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Process by which colonies become independent of the colonizing country. Decolonization was gradual and peaceful for some British colonies largely settled by expatriates but violent for others, where native rebellions were energized by nationalism. After World War II, European countries generally lacked the wealth and political support necessary to suppress faraway revolts; they also faced opposition from the new superpowers, the U.S. and the Soviet Union, both of which had taken positions against colonialism. Korea was freed in 1945 by Japan's defeat in the war. The U.S. relinquished the Philippines in 1946. Britain left India in 1947, Palestine in 1948, and Egypt in 1956; it withdrew from Africa in the 1950s and '60s, from various island protectorates in the 1970s and '80s, and from Hong Kong in 1997. The French left Vietnam in 1954 and gave up its North African colonies by 1962. Portugal gave up its African colonies in the 1970s; Macau was returned to the Chinese in 1999.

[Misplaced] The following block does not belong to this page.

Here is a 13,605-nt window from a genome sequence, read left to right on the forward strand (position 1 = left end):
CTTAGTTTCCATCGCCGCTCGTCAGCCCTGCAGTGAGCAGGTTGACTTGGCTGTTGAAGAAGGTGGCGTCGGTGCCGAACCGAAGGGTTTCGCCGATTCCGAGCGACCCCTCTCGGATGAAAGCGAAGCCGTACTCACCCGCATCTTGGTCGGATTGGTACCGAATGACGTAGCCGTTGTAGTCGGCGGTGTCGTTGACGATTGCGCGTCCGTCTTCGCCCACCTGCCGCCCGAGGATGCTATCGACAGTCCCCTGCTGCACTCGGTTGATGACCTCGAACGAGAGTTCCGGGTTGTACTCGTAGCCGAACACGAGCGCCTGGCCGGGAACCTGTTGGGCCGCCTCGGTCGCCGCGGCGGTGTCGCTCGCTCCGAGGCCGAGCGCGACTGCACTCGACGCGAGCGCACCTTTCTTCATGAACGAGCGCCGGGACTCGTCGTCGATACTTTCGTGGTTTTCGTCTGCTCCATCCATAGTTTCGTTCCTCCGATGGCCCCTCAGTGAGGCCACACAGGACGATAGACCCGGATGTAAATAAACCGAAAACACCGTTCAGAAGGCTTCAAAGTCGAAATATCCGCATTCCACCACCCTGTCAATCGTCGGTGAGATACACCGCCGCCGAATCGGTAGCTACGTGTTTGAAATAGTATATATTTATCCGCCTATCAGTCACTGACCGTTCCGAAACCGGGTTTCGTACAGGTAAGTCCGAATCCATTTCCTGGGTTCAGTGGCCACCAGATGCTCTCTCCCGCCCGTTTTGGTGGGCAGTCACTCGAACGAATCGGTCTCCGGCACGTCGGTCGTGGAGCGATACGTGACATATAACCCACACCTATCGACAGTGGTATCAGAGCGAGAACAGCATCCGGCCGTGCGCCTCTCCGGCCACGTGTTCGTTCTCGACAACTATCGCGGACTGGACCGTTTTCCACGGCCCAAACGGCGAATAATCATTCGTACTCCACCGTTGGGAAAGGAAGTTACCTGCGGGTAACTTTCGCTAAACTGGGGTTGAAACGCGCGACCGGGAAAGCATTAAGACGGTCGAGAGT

This entry comes from Encyclopædia Britannica Concise. For the full entry on decolonization, visit Britannica.com.